Should you boycott Facebook advertising?


Last week, there was a piece of news that affects all brands and advertisers and it is nothing else but the Facebook advertising boycott by many global brands.

The problem started for FAcebook after Mark Zuckerberg refused to take down hate speech and posts promoting violence posted by President Donald Trump. While Mark has taken steps to reassure the world, advertisers and Facebook users, his promises are falling on deaf ears.

On Friday, alone, shares of Facebook crashed by a whopping 8.3%. This sounds like a minor percentage decrease until you do the maths and found out that at least, $56 billion was shaved off the stock market value of Facebook.

The sell-off of the shares of Facebook was triggered by a revolt by advertisers. Anglo-Dutch foods giant, Unilever Plc said it will suspend ads on Facebook. Later on Friday, Coca-Cola Co. said it would pause ads on all social media platforms for at least 30 days, while Honda Motor Co.’s U.S. unit, Hershey Co. and several smaller brands said they would join the boycott.

So as an advertiser who invests substantial parts of your digital investment on Facebook, should you join the boycott?

It is a fundamental question and it depends on the side of the divide you are and more importantly, your brands and or corporate proximity to the U.S and its social-political issues. If you are in the sub-Saharan African region such as Nigeria, you are not likely impacted by the controversy. One positive that could emerge out of this issue is that the boycott could free up inventories, thereby making it cheaper for advertisers who remain on the platform. The big names above are perhaps amongst the top spenders on Facebook and their momentary or permanent exit from Facebook could reduce cost inflation on the platform in the medium and long term.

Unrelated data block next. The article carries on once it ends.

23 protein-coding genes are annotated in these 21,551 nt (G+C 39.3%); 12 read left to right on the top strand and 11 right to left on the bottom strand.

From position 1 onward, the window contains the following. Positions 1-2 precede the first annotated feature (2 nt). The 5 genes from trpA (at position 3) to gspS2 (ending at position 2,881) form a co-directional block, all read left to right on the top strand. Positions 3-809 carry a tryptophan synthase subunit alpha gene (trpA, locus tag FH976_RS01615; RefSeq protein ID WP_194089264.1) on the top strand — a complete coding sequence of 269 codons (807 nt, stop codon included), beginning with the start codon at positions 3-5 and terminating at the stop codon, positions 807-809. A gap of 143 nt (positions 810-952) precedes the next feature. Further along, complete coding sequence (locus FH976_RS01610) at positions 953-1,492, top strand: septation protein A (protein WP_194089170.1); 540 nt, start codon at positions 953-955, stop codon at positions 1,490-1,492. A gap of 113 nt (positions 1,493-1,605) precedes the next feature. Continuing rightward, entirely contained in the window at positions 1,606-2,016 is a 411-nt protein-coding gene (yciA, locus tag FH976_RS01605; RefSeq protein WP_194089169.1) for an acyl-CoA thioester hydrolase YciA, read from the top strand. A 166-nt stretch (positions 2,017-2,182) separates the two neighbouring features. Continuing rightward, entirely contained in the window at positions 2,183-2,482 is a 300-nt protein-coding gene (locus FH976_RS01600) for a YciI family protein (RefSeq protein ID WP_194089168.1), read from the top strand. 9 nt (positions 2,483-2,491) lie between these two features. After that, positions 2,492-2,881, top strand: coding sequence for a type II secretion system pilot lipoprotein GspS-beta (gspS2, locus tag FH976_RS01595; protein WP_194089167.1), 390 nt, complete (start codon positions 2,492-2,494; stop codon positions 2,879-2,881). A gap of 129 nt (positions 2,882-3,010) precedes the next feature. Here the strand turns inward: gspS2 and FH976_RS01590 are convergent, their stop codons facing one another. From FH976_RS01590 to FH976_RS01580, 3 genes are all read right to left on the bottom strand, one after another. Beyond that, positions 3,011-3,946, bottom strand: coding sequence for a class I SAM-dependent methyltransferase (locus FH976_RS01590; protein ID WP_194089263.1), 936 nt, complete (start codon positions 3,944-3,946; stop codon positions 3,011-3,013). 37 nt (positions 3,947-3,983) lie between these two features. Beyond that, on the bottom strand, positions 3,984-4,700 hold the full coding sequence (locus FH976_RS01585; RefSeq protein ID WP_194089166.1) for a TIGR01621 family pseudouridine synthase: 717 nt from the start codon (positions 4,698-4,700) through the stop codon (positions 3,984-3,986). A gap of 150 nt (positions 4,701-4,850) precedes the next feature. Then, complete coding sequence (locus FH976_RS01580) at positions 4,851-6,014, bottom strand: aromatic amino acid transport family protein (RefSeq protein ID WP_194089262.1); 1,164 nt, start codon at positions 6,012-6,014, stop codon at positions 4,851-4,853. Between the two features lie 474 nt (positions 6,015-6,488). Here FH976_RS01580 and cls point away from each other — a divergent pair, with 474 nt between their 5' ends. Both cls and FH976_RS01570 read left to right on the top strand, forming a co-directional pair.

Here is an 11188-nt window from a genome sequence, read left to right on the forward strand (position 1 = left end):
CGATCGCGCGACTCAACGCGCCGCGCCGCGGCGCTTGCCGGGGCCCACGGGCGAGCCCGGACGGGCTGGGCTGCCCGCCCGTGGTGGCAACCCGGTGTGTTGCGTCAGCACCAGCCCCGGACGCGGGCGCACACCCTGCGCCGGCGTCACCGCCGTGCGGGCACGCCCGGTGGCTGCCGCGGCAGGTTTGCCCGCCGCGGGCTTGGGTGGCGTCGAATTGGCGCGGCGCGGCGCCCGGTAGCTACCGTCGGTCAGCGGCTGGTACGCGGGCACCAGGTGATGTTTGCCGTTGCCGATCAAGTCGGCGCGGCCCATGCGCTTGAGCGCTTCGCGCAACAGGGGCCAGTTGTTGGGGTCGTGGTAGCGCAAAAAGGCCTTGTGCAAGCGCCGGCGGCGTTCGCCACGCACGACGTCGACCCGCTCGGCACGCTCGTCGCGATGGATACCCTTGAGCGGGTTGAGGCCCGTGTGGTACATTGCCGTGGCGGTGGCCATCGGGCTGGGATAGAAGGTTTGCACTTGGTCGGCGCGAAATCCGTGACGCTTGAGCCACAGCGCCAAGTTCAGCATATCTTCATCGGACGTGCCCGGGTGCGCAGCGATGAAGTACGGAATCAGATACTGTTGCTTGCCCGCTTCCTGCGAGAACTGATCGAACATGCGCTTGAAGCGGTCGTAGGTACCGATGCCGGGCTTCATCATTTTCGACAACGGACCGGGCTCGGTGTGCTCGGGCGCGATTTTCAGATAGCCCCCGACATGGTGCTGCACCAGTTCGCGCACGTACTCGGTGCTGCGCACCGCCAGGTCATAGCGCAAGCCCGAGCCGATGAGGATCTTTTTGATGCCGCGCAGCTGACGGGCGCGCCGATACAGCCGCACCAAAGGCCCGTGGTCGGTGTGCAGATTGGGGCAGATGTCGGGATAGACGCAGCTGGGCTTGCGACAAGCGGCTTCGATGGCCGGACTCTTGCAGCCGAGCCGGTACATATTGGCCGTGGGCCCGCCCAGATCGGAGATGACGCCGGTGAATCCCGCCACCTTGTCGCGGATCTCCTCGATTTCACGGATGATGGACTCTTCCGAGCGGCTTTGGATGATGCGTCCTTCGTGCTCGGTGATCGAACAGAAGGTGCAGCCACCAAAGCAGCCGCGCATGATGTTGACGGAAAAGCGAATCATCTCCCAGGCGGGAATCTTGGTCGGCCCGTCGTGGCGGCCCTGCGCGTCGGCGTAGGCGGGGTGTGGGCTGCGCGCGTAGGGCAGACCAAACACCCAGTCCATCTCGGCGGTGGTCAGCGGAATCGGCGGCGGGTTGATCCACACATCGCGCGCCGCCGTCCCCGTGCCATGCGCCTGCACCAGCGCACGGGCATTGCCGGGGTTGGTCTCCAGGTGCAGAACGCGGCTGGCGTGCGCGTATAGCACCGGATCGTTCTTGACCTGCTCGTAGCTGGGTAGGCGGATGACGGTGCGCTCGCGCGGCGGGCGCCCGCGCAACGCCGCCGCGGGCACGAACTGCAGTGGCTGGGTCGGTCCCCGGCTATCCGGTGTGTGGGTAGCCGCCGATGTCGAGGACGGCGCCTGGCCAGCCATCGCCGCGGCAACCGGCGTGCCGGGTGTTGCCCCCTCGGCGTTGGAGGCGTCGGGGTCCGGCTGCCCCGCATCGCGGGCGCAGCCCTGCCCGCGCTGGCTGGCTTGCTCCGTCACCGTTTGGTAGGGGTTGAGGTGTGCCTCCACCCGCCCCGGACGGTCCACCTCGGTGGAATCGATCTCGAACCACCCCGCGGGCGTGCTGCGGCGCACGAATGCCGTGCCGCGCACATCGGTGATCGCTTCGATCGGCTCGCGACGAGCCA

However, Facebook is still perhaps the biggest force to reckon with in social advertising and because it is very effective in targeting specific audiences, most advertisers who boycotted the platform are perhaps coming back so far as Facebook takes drastic steps to address concerns of its customers.

First published in NEXTGEN, a weekly newsletter of SBI Media Limited.